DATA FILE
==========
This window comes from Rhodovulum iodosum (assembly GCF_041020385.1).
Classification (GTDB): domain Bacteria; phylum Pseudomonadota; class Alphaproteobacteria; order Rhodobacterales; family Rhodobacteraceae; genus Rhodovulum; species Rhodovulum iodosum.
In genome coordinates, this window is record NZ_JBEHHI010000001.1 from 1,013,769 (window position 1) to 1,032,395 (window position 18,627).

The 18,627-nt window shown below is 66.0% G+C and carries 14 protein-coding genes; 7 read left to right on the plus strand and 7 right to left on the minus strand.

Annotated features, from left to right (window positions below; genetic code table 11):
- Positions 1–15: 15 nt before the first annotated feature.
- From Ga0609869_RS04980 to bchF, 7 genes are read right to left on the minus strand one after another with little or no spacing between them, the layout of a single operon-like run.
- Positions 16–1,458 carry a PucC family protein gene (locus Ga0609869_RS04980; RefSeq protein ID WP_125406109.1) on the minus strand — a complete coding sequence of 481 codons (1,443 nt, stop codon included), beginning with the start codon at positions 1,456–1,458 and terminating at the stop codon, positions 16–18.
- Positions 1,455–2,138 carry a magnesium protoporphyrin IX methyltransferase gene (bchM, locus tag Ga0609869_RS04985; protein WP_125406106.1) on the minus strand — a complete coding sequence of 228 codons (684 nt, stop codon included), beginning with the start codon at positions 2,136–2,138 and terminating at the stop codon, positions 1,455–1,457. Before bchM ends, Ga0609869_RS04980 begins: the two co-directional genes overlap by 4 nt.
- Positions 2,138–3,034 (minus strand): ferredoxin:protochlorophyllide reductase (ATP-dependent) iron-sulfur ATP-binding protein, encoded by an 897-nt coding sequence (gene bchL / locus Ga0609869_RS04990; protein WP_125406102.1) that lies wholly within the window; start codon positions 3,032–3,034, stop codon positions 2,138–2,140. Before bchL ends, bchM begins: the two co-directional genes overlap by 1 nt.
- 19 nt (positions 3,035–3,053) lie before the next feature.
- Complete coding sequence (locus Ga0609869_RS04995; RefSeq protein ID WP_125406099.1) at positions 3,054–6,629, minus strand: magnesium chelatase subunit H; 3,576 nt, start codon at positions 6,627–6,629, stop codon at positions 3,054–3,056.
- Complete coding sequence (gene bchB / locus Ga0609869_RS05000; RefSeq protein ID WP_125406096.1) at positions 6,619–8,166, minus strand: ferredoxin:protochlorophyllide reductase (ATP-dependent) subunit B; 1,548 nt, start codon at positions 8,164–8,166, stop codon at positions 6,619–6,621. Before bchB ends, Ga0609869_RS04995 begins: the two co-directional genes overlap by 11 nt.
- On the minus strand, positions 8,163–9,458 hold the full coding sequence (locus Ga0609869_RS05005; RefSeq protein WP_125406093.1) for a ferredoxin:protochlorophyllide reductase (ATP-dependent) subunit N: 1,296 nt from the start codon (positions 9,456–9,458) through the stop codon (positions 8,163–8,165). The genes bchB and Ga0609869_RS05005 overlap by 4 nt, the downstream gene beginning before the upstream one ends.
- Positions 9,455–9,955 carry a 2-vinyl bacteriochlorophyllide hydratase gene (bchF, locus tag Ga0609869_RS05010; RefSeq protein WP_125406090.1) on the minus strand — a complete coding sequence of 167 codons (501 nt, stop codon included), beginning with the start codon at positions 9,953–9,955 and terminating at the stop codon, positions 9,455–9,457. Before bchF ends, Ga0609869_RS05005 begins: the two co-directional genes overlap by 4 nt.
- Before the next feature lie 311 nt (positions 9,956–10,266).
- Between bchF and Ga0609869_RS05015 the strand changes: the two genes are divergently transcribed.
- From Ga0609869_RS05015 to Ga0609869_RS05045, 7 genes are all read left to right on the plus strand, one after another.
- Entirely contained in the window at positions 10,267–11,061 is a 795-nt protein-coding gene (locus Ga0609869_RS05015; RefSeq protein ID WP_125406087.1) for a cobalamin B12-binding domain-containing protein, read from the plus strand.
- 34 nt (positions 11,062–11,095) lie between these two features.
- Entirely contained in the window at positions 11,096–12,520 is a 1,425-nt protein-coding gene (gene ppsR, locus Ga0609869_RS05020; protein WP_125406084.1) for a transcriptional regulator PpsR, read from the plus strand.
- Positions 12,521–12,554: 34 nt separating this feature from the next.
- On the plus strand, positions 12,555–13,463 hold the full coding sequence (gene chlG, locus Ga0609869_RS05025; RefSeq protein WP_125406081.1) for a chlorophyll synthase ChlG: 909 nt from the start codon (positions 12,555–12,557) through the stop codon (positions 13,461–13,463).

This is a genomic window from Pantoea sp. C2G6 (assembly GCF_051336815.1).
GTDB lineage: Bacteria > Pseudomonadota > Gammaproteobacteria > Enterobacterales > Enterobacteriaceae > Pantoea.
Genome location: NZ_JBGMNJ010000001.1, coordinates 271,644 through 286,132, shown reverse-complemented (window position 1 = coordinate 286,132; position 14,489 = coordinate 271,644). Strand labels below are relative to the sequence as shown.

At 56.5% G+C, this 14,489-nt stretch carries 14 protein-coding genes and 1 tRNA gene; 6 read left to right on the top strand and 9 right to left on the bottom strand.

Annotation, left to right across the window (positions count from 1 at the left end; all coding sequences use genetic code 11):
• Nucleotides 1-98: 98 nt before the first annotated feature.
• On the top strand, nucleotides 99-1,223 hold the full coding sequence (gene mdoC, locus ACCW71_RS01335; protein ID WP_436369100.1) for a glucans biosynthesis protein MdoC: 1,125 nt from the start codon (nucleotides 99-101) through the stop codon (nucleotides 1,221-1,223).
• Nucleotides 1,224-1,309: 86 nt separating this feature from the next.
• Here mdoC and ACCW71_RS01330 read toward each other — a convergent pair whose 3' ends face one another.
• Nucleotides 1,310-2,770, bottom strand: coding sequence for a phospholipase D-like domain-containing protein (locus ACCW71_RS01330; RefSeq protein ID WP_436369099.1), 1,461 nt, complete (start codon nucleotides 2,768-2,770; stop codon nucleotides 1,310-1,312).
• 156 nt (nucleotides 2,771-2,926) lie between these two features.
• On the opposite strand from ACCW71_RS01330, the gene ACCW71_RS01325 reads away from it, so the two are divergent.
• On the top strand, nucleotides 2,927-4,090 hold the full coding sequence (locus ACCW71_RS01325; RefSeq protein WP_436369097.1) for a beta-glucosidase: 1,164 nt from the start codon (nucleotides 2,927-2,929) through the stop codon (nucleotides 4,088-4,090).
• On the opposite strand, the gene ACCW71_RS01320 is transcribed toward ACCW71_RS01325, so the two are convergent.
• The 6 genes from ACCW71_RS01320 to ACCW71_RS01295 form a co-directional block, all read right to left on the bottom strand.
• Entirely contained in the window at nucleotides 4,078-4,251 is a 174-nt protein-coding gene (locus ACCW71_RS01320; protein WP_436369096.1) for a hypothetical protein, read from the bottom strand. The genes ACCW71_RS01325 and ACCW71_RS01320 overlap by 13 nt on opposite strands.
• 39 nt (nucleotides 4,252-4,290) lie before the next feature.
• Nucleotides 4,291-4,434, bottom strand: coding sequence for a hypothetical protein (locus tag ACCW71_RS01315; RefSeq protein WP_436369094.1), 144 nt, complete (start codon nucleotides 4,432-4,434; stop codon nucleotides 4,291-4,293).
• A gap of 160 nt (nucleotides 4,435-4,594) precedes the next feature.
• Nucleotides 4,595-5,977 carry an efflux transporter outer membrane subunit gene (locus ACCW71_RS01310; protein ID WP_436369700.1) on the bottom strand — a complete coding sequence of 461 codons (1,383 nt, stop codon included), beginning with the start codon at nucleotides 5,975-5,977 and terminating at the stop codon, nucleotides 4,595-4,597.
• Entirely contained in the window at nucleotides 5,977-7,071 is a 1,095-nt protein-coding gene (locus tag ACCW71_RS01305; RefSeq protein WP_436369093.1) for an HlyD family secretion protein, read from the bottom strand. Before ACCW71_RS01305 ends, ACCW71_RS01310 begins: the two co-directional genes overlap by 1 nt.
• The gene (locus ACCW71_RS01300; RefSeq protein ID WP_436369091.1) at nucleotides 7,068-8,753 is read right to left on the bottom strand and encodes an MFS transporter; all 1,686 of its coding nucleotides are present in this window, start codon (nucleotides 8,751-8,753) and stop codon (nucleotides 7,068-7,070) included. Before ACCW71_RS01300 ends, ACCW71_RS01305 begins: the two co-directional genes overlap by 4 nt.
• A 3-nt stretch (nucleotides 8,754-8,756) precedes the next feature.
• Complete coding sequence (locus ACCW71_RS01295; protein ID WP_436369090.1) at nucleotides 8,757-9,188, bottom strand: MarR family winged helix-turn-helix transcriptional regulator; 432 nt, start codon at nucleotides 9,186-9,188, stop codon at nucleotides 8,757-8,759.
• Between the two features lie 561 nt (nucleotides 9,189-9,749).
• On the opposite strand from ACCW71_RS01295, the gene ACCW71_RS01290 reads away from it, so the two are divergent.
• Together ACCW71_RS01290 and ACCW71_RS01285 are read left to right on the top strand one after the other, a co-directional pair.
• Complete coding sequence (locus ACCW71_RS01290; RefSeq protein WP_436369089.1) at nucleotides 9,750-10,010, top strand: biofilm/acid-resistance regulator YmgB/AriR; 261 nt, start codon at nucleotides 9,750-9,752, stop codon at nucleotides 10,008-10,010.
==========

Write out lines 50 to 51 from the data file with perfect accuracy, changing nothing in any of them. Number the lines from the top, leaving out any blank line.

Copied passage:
• Together ACCW71_RS01290 and ACCW71_RS01285 are read left to right on the top strand one after the other, a co-directional pair.
• Complete coding sequence (locus ACCW71_RS01290; RefSeq protein WP_436369089.1) at nucleotides 9,750-10,010, top strand: biofilm/acid-resistance regulator YmgB/AriR; 261 nt, start codon at nucleotides 9,750-9,752, stop codon at nucleotides 10,008-10,010.